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How New Great Wolf Stacks Up Against Manteca Waterslides
Splashing Fun
The Rapid Racer slide at Great Wolf.

It was — and still ranks — as the ultimate speed waterslide ever built in California.

The 80-foot tall V-Max at Manteca Waterslides was a thrill.

But for those who pine for the 1974-2004 reign of Manteca Waterslides and view its successor in Manteca — the just opened 500-room Great Wolf Lodge indoor water park resort — as an overpriced replacement that somehow locks out the public, you are living in an alternate universe.

For starters this is 2021, not 1981. An all-day pass at places such as Raging Water in Sacramento billed as California’s largest waterpark and Sunsplash in Roseville range from $47.99 to $49.99. They are no longer $8.

Great Wolf — which clearly is a resort as opposed to a place where parents drop off their kids for a day — on the basic room prices per person essentially match the current outdoor water prices for a day and beats them hands down on a two-day basis since your room cost covers one night’s lodging and two days of water park access.

Of course you have to add room tax and a resort fee that pops up the price about $10 or so per person. Great Wolf obviously rakes in its profits on food service, extras such as private cabanas, and the family amusement center where a naked make-a-bear is $34.99 with clothing extra.

And — as more than a few people have figured out — to get the $199 rate that brings the cost down to a typical outdoor waterpark you need to search to book midweek during the off-season.

Unlike traditional waterslides you can’t get the $50 give or take all day adventure anytime you want. You need to cherry pick the off-times — midweeks and off-season — and then resist from going whole hog. And honestly even when Great Wolf offers day passes, based on their pricing at their other 18 locations before they suspended them due to the pandemic that reduced their resort capacities, it is cheaper to get four people together. Look for days that regular pricing and peak demand pricing gives way to “we need to fill some rooms”, and you get a resort-style experience at virtually an outdoor waterpark price.


It’s a resort for families

much like Calistoga mud bath

spas are a retreat for couples

To avoid the add-ons that add up you can always go home during your overnight hotel stay with two days access to access or hit the nearby Taco Bell. The late checkout fee of $59.99 on the second day is completely avoidable. Just stow your stuff in your car or take it home and then come back and frolic in the water slides until they close in the evening on your second day of access.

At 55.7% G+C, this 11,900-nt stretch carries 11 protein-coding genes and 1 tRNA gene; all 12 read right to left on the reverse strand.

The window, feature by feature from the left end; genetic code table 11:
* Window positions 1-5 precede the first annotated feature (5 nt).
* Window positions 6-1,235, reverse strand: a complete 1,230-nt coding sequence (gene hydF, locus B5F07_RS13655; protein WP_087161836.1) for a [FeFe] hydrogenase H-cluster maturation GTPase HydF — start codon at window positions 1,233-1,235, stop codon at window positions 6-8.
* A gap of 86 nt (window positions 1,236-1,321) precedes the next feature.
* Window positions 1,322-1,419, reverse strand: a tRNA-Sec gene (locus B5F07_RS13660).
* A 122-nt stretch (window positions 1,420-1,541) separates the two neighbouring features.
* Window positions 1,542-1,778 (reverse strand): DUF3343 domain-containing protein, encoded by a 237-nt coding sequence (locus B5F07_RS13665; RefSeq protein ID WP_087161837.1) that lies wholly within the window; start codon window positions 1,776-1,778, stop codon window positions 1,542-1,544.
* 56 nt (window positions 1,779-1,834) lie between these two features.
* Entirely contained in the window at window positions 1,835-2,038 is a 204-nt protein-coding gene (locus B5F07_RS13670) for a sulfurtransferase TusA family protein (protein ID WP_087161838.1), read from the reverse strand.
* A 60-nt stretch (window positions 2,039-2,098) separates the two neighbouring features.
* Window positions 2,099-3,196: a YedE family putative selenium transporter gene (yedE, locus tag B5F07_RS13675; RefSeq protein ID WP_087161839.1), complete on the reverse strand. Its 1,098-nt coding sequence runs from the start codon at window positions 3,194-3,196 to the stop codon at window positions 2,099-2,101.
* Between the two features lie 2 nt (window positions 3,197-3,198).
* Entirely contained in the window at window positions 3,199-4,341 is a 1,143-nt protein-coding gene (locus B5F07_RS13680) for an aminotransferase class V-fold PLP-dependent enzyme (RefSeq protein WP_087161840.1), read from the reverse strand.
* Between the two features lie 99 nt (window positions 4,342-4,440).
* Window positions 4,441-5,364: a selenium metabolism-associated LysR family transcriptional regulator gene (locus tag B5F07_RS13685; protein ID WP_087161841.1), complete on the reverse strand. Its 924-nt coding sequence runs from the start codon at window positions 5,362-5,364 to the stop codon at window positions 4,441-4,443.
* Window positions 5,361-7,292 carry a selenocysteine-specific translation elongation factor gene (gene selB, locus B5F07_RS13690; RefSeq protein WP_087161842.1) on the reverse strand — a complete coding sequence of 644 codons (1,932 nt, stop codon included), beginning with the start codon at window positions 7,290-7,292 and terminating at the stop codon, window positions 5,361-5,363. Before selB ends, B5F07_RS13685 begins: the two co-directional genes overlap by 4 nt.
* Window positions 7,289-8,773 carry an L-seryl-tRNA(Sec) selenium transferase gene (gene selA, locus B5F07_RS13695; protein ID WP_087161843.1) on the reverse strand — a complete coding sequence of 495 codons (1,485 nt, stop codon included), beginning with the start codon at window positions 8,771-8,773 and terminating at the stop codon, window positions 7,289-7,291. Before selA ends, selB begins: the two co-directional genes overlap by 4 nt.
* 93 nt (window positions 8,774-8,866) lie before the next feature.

And if you’re not pinching pennies per se, there are still times in the summer — mostly midweeks — and weekends throughout the year where the basic standard room that starts at $199 doesn’t get peak priced into the stratosphere meaning you can have a reasonably-priced mini-vacation without leaving Manteca.

It’s kind of like living in Calistoga in the Napa Valley wine country and indulging in spa complete with mud treatment that serves as a couple’s retreat for people all over Northern California. It is a resort.

Great Wolf is a resort too but instead it’s a family retreat where happy screaming kids having the time of their life and not soothing pampering is the appeal.

And depending where you are in the 209, this resort aimed at family fun is just down the street or a short drive to Manteca.

As for those on social media still slamming the fact just anyone can’t walk off the street and pay $8 to partake in the same waterpark features that hotel guests can, try seeing if you can access the swimming pool at a Ritz-Carlton in Half Moon Bay and not be a hotel guest.

Speaking of swimming pools, the outdoor one at Great Wolf is nearly on the same playing field as those at fancy resort-style hotels complete with cabanas for rent and poolside service.

Enough said about the cost. Great Wolf is clearly not just an updated version of your great-grandfather’s waterpark.


Wolf’s Tail is no V-Max:

But don’t be fooled;

it’s a compact thrill

Let’s get back in the V-Max and the old Manteca Waterslides experience versus new Manteca waterslides experience that Great Wolf offers.

I went down the V-Max.

As I recall, it was a borderline chest pounding climb up eight stories of stairs on a nice hot mid-August day. The slight winds were a nice cooling touch. The views at the top were vintage Manteca 1990s — dusty fields, industrialized segments of Lathrop before it became a distribution center hub, the Manteca wastewater treatment plant, orchards, train tracks, and two freeways.

They had you get in a narrow fiberglass tube, cross your arms, and then opened the gate.

You zipped down the tube with a nice cooling sensation before ending up in a trough of water coming to a stop with dozens of people milling around. You got yourself out and stepped onto nice hot asphalt with a palm tree in need of some TLC swaying slightly nearby.

It was over in about 10 seconds.

It was a thrill.

And while I’ve never done the Wolf’s Tail — Great Wolf’s exclusive thrill ride — it clearly sounds more like a thrill and a half as opposed to a thrill. And it comes with ambiance galore in a nice temperate 84-degree setting with no wind and no sun.

It is a 20-foot drop as opposed to 80 feet. Dad and mom or even granddad and grandma — should they try it — won’t be wheezing to get there.